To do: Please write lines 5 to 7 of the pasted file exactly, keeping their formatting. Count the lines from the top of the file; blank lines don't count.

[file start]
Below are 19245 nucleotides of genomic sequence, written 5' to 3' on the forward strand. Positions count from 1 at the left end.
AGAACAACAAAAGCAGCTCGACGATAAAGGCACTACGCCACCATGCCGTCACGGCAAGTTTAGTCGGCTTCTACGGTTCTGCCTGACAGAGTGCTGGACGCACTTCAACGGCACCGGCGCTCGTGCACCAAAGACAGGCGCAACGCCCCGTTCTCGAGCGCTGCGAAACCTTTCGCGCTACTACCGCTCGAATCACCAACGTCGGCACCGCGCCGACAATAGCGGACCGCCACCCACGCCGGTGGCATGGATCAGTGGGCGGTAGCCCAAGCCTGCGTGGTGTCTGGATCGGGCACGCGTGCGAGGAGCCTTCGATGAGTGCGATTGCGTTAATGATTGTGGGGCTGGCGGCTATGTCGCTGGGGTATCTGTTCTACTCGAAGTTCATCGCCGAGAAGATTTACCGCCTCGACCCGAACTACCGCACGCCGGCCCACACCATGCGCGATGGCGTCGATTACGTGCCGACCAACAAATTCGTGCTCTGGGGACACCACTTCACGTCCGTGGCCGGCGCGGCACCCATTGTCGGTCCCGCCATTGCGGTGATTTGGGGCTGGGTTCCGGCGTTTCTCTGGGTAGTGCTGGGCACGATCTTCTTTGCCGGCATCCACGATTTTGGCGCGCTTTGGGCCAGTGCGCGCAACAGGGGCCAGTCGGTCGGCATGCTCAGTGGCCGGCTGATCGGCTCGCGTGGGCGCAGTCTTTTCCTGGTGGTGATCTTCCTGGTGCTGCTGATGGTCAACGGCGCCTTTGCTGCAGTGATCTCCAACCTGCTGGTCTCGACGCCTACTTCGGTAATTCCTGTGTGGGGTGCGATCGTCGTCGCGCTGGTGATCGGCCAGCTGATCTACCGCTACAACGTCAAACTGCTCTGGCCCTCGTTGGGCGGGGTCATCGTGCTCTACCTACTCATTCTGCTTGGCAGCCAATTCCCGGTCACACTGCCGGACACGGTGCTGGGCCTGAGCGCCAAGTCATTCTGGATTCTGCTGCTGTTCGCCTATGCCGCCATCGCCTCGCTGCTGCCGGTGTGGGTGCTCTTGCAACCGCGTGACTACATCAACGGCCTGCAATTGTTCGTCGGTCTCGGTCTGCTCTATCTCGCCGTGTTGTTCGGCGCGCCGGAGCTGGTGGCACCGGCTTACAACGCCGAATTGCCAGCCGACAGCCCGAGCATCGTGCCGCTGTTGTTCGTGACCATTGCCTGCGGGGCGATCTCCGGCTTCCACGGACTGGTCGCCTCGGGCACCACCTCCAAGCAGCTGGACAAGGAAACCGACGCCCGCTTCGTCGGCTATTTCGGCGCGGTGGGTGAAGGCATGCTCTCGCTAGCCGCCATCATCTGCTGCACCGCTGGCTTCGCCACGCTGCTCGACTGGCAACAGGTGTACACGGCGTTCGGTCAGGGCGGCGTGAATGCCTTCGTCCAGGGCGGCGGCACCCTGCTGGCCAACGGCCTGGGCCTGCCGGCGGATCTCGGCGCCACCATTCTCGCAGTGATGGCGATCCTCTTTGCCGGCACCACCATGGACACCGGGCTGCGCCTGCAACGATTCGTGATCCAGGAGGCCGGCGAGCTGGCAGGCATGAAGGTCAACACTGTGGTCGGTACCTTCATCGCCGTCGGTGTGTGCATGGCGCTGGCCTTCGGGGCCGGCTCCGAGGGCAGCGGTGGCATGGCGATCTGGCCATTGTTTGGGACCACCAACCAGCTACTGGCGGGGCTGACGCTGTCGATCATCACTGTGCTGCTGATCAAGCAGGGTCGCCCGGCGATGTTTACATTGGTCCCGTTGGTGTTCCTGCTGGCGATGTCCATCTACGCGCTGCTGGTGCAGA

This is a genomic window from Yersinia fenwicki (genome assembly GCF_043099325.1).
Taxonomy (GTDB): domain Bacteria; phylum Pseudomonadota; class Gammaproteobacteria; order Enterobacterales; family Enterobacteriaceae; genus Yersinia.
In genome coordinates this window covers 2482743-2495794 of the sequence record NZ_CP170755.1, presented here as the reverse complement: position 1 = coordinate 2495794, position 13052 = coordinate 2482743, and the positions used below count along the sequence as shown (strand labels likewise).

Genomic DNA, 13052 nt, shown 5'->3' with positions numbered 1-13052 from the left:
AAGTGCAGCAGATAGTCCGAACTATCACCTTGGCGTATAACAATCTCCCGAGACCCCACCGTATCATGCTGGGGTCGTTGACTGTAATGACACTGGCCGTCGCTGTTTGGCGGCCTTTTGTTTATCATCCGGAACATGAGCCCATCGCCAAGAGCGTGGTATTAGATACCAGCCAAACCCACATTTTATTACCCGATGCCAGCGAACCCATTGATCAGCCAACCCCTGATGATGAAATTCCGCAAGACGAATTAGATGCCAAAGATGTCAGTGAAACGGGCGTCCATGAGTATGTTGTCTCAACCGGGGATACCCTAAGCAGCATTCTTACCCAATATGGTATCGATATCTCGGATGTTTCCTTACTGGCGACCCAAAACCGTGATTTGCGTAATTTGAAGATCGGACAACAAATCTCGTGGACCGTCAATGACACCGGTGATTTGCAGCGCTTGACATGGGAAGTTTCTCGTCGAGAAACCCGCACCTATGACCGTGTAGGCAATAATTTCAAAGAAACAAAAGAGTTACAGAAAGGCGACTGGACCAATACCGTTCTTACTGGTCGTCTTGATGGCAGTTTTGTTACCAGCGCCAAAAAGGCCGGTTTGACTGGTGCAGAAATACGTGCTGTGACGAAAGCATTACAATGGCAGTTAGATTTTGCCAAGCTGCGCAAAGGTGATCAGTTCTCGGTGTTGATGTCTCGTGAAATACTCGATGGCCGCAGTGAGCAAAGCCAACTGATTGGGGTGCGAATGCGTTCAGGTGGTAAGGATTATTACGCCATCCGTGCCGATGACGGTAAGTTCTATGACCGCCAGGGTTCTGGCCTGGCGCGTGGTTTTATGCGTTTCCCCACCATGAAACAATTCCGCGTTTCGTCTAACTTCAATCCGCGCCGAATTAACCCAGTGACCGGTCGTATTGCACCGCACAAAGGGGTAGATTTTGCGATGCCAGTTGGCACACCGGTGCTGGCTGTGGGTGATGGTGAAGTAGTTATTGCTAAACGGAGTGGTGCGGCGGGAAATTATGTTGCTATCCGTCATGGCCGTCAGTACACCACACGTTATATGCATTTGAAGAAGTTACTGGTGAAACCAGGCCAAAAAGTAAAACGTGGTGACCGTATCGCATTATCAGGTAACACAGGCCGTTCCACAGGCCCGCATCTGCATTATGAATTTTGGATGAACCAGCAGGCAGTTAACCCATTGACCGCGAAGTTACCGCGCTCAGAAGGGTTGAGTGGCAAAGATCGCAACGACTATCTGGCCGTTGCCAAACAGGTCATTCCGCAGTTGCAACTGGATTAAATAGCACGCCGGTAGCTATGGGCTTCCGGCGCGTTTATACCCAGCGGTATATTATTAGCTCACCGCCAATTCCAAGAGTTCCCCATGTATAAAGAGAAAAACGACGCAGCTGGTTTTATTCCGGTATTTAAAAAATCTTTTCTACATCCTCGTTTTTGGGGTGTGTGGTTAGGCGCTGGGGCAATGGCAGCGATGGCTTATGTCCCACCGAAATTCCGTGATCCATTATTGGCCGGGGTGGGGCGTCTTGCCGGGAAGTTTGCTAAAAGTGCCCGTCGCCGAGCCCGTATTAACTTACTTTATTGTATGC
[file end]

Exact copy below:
In genome coordinates this window covers 2482743-2495794 of the sequence record NZ_CP170755.1, presented here as the reverse complement: position 1 = coordinate 2495794, position 13052 = coordinate 2482743, and the positions used below count along the sequence as shown (strand labels likewise).

Genomic DNA, 13052 nt, shown 5'->3' with positions numbered 1-13052 from the left:
AAGTGCAGCAGATAGTCCGAACTATCACCTTGGCGTATAACAATCTCCCGAGACCCCACCGTATCATGCTGGGGTCGTTGACTGTAATGACACTGGCCGTCGCTGTTTGGCGGCCTTTTGTTTATCATCCGGAACATGAGCCCATCGCCAAGAGCGTGGTATTAGATACCAGCCAAACCCACATTTTATTACCCGATGCCAGCGAACCCATTGATCAGCCAACCCCTGATGATGAAATTCCGCAAGACGAATTAGATGCCAAAGATGTCAGTGAAACGGGCGTCCATGAGTATGTTGTCTCAACCGGGGATACCCTAAGCAGCATTCTTACCCAATATGGTATCGATATCTCGGATGTTTCCTTACTGGCGACCCAAAACCGTGATTTGCGTAATTTGAAGATCGGACAACAAATCTCGTGGACCGTCAATGACACCGGTGATTTGCAGCGCTTGACATGGGAAGTTTCTCGTCGAGAAACCCGCACCTATGACCGTGTAGGCAATAATTTCAAAGAAACAAAAGAGTTACAGAAAGGCGACTGGACCAATACCGTTCTTACTGGTCGTCTTGATGGCAGTTTTGTTACCAGCGCCAAAAAGGCCGGTTTGACTGGTGCAGAAATACGTGCTGTGACGAAAGCATTACAATGGCAGTTAGATTTTGCCAAGCTGCGCAAAGGTGATCAGTTCTCGGTGTTGATGTCTCGTGAAATACTCGATGGCCGCAGTGAGCAAAGCCAACTGATTGGGGTGCGAATGCGTTCAGGTGGTAAGGATTATTACGCCATCCGTGCCGATGACGGTAAGTTCTATGACCGCCAGGGTTCTGGCCTGGCGCGTGGTTTTATGCGTTTCCCCACCATGAAACAATTCCGCGTTTCGTCTAACTTCAATCCGCGCCGAATTAACCCAGTGACCGGTCGTATTGCACCGCACAAAGGGGTAGATTTTGCGATGCCAGTTGGCACACCGGTGCTGGCTGTGGGTGATGGTGAAGTAGTTATTGCTAAACGGAGTGGTGCGGCGGGAAATTATGTTGCTATCCGTCATGGCCGTCAGTACACCACACGTTATATGCATTTGAAGAAGTTACTGGTGAAACCAGGCCAAAAAGTAAAACGTGGTGACCGTATCGCATTATCAGGTAACACAGGCCGTTCCACAGGCCCGCATCTGCATTATGAATTTTGGATGAACCAGCAGGCAGTTAACCCATTGACCGCGAAGTTACCGCGCTCAGAAGGGTTGAGTGGCAAAGATCGCAACGACTATCTGGCCGTTGCCAAACAGGTCATTCCGCAGTTGCAACTGGATTAAATAGCACGCCGGTAGCTATGGGCTTCCGGCGCGTTTATACCCAGCGGTATATTATTAGCTCACCGCCAATTCCAAGAGTTCCCCATGTATAAAGAGAAAAACGACGCAGCTGGTTTTATTCCGGTATTTAAAAAATCTTTTCTACATCCTCGTTTTTGGGGTGTGTGGTTAGGCGCTGGGGCAATGGCAGCGATGGCTTATGTCCCACCGAAATTCCGTGATCCATTATTGGCCGGGGTGGGGCGTCTTGCCGGGAAGTTTGCTAAAAGTGCCCGTCGCCGAGCCCGTATTAACTTACTTTATTGTATGC